Tsunoda: The stuff I’m telling you about isn’t so much a marketing or incentive-based thing as just the stuff that we want to do to enable customers to have the best experiences. We make our platform and technology available to developers so they can help build the best things for consumers. I think out of everything, the incentive-based thing that we have is just wanting people to have super, high-quality, fun experiences on Xbox. I think that’s always our primary motivation.

GamesBeat: When you think about how strategic Kinect is, then, how do you look at it that way? Strategic in terms of the whole Xbox 360 initiative.

Tsunoda: I think just from a strategy standpoint, the stuff that we really want to provide both for developers and to consumers is that — no matter which way is the most fun way for you to experience your entertainment content or what type of entertainment content you want to build, you’re able to do that in the best way possible on Xbox.

I think this is what’s great. If you’re a consumer, you love entertainment, digital entertainment, you love playing games, and you want to do stuff with a controller — we can do that. If you want to do stuff controller free, we can do that as well. If you want to do a controller mixed with Kinect, you can do that also.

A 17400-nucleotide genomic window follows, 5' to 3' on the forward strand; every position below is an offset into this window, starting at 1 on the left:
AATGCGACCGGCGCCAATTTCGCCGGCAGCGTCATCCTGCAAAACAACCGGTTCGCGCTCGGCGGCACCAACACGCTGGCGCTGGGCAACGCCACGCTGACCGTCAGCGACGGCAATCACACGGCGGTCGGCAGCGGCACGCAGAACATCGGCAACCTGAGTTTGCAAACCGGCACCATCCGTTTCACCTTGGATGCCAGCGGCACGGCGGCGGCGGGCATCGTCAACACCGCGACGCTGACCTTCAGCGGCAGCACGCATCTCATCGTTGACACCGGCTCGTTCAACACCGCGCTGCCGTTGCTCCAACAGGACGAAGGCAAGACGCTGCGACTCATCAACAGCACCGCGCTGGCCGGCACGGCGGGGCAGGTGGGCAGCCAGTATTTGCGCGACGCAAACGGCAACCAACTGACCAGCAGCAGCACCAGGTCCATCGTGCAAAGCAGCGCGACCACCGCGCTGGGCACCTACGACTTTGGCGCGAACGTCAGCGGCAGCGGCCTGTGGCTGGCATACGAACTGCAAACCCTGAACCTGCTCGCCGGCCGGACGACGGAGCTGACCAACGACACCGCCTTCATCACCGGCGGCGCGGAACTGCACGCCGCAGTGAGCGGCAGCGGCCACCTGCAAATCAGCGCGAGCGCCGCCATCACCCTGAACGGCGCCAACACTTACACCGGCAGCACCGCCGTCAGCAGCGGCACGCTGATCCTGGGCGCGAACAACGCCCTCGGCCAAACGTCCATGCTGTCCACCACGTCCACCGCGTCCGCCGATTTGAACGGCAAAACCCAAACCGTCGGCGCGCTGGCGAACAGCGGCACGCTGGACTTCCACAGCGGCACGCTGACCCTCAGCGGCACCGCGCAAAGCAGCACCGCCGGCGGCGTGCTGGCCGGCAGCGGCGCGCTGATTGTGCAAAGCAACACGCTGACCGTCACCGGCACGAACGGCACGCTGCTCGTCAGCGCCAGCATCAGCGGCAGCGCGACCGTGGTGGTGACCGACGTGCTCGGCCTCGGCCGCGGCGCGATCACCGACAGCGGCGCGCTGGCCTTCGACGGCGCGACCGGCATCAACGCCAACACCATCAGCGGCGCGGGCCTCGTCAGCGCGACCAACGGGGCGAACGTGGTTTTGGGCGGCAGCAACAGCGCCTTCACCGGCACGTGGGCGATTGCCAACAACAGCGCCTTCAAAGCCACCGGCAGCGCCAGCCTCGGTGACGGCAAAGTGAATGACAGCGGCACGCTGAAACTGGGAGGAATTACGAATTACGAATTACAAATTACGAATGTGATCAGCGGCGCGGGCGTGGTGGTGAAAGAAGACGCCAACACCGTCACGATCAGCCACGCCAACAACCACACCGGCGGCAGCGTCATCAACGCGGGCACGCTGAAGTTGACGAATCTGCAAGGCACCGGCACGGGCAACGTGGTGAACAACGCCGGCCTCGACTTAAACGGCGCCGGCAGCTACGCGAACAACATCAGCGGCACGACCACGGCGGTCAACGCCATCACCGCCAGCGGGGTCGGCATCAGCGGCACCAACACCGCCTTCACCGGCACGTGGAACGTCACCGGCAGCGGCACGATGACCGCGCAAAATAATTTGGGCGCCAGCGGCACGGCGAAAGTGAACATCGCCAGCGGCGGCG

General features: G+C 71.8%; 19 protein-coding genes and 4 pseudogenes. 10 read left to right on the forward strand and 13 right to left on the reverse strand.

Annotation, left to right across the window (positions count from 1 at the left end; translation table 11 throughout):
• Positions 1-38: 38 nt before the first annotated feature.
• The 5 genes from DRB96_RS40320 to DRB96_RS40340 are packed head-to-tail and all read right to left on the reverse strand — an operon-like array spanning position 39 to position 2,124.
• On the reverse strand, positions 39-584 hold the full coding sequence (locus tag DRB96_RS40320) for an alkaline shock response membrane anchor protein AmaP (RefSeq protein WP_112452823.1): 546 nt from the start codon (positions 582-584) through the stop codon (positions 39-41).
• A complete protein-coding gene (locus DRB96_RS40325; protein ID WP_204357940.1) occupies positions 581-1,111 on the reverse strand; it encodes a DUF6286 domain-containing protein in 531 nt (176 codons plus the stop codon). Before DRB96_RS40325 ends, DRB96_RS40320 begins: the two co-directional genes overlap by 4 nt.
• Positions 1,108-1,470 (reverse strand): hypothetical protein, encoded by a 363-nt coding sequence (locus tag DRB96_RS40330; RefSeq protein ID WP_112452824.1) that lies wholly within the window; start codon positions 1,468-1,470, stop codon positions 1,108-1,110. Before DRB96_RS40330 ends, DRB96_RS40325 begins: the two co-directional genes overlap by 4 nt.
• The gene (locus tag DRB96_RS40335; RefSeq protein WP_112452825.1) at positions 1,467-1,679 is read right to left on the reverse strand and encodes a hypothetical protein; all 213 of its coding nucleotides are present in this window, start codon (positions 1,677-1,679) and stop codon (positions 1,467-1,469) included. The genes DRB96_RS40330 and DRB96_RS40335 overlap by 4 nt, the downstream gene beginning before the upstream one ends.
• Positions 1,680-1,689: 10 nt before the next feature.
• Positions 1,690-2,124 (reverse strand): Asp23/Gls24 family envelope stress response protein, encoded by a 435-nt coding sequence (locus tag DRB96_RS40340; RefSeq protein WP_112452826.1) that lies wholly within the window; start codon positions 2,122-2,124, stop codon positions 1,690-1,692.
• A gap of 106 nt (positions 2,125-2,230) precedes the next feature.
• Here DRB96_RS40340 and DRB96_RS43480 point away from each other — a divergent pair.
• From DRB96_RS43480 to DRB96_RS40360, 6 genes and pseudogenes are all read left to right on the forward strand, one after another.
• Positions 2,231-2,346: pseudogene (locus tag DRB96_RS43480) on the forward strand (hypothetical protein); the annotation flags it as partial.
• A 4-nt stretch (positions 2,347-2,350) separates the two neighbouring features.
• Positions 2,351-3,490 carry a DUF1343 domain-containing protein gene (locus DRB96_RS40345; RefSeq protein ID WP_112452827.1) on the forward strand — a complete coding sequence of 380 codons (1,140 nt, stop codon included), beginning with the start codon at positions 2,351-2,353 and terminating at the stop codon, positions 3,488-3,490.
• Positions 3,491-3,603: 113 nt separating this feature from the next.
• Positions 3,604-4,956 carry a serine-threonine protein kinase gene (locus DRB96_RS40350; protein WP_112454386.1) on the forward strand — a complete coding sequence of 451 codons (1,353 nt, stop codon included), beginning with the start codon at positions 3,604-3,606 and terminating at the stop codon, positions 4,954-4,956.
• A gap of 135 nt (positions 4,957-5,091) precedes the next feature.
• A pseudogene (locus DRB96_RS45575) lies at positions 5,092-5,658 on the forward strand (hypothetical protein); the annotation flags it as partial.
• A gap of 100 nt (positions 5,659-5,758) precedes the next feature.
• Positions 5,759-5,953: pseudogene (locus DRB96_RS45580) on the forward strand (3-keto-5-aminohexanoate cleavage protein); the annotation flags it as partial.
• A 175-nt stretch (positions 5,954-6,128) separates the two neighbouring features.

I think that means that, really, we give consumers the widest experience choice possible, so you can enjoy your entertainment in the way that is most natural for you. And then from the developer perspective, if you want to build games with controllers, if you want to build with Kinect, if you want to build a mix, you can do that also. It allows developers to really bring the stuff that they want — build the stuff that they want to build — in the easiest way possible.

I think that’s always a kind of overarching strategy of what we’re trying to do — to just allow people to do things in a way that’s the most fun and natural for them. Whether that’s how consumers enjoy their entertainment or how creators develop it.

GamesBeat: How much credit do you give Kinect for your success in the last year? The 360′s been the top-selling console platform for more than a year now.

Tsunoda: It’s great that Kinect has really given people a new way to experience their entertainment. I think that’s been awesome. I just think that the best thing that Xbox 360 has is that the experiences are super fun. And I think that’s always our main objective. It isn’t about a particular technology as much as having the most fun experiences and the best entertainment for consumers.

Kinect helps to enable a lot of that. The great work on Xbox Live helps to bring a lot of that to life. Our console and our controllers help do a lot of that. I think at the end of the day it’s a combination of all of these things that are unique to Xbox that allows people to have more fun on our console than on any others. I think people’s enjoyment and people being entertained is always the thing that drives sales. It was just nice to see that people are voting with their dollars for where they feel their entertainment is.